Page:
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Volunteered at the Paralympic Sports Military Summit

Discussion in 'General Gun Discussions' started by Justin, Oct 21, 2006.

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  1. Justin

    Justin Moderator Emeritus

    Dec 29, 2002

    Last week a friend asked if I'd be willing to volunteer to help out with an upcoming event that was being hosted at the National Training Center.

    The military had evidently spoken with the USOC about setting up various demos of various paralympic sports, including fencing, sled hockey, shooting, and a few other sports.

    So, today I had the privelege of spending a few hours helping about 40 disabled veterans from the Iraq war learn a little bit about shooting competitive air pistol.

    Hey, this is easy, the targets don't shoot back!

    After a Powerpoint presentation covering the basics of the sport, the special rules governing the Paralympic shooting events, and a few examples of current Paralympic shooting athletes, we split into two groups, one for air pistol and one for air rifle.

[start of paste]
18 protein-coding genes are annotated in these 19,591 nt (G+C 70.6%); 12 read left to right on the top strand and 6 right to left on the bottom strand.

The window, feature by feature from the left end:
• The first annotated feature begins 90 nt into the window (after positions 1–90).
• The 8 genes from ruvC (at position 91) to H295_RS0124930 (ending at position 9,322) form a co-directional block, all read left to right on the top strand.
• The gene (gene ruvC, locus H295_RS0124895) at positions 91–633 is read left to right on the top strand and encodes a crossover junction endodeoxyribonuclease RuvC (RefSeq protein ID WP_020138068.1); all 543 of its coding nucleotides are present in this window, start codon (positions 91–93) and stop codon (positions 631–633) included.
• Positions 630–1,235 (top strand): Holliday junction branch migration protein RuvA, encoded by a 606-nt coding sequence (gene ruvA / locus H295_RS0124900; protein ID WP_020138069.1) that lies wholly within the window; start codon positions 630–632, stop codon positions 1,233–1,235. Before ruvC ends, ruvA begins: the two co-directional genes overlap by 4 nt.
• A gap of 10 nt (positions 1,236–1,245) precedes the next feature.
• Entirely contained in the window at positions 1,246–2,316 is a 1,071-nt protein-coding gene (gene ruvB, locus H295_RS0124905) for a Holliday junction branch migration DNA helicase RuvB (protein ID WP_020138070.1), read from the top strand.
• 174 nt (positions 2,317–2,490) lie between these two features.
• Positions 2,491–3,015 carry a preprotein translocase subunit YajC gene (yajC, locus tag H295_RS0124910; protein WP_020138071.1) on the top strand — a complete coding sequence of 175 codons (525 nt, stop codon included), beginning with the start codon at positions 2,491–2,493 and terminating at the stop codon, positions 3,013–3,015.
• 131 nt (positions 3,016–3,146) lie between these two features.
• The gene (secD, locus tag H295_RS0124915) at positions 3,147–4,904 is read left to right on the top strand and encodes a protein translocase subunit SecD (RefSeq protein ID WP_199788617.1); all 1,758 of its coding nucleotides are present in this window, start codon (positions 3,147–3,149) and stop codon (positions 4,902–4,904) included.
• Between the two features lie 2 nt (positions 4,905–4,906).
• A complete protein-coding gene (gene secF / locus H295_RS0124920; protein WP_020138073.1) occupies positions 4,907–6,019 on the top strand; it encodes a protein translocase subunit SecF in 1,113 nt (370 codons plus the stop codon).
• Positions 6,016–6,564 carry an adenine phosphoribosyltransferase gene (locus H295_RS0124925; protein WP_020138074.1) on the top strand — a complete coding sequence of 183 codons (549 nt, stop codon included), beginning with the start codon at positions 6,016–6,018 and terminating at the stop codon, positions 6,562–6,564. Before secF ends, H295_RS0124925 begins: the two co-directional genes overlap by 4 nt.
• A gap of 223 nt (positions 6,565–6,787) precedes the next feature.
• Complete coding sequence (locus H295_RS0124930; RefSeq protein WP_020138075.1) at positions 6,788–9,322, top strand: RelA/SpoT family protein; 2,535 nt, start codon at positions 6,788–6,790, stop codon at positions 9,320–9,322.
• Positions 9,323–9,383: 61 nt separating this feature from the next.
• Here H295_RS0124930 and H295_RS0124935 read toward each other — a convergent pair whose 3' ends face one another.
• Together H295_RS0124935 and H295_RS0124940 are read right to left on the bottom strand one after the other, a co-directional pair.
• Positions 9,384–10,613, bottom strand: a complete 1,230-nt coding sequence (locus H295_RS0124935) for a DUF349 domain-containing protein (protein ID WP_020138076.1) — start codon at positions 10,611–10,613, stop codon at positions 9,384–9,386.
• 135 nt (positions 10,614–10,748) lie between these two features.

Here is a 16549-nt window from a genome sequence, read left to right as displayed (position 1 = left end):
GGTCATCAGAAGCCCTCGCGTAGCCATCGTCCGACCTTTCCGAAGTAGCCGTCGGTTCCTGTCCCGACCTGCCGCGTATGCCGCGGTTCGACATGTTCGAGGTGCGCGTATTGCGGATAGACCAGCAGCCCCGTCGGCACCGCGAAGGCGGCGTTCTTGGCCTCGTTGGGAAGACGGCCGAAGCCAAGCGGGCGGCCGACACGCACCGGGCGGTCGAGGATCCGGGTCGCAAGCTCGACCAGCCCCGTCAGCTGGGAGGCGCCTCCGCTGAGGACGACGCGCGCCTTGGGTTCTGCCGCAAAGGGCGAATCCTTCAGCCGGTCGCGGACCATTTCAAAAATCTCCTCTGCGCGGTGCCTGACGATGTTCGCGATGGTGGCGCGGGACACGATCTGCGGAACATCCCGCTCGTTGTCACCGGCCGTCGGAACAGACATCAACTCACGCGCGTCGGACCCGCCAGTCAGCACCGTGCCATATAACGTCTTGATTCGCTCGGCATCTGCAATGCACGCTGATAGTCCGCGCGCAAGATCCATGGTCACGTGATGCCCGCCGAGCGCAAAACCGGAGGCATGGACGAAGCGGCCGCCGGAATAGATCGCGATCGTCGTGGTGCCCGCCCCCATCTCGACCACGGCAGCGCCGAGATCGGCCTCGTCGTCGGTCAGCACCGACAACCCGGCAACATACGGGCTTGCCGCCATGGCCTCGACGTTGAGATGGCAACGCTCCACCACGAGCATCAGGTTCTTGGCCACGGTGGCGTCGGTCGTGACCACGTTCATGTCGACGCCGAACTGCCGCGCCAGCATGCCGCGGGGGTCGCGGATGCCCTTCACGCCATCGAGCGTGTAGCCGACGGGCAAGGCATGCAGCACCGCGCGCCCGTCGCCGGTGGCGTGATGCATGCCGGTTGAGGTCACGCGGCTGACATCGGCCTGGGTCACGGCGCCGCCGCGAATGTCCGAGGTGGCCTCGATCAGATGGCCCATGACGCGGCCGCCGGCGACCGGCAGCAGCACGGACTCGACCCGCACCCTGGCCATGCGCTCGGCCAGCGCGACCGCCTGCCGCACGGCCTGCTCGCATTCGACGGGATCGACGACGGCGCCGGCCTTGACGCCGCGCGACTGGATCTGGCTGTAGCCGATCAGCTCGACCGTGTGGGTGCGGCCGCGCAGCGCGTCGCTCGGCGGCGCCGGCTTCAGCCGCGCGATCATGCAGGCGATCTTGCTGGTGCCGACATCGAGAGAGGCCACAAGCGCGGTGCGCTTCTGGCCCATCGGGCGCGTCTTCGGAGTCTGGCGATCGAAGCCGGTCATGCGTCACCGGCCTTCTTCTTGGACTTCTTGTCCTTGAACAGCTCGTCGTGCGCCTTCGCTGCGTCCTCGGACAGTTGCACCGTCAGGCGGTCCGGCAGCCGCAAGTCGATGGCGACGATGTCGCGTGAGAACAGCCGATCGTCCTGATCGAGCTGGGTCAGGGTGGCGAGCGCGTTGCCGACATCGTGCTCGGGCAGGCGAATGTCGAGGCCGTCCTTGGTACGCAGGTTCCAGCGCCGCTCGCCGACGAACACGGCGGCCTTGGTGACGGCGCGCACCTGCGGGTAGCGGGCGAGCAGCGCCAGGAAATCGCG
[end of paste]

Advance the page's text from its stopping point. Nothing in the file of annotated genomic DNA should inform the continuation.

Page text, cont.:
The fellow who was in charge of all of us for the pistol section is a veteran himself, and did a pretty good job explaining the differences between tactical and competitive shooting, and then everyone moved onto the firing line to give it a try and get some coaching. This phase lasted about an hour.

    And the winner is...

    The end of the demonstration included a ten shot match that was then scored and ranked, with medals given out to the top shooters.

    Saying that everyone had a good time is a bit of a threadbare cliché, but in this case it definitely seemed to be true.

    One of the things that really struck me is just how universal the shooting sports really are. Not everyone can play football, soccer, or ride a luge. But nearly anyone with the right level of perseverance and outlook can learn to shoot competitively, even if they have a physical disability.

    Until today I was unaware that there was a governing body for disabled athletes, and that they had sanctioned competitive shooting matches.


    My hat is off to these guys. About half of them were wheelchair bound, and most of the rest had pretty obviously sustained injuries in combat. But there wasn't a whiner or bad attitude in the bunch.


    For more information there's The International Paralympic Committee and for Paralympic shooting sports, as well as Target Shooting Canada, which has resources on the Paralympic shooting events.
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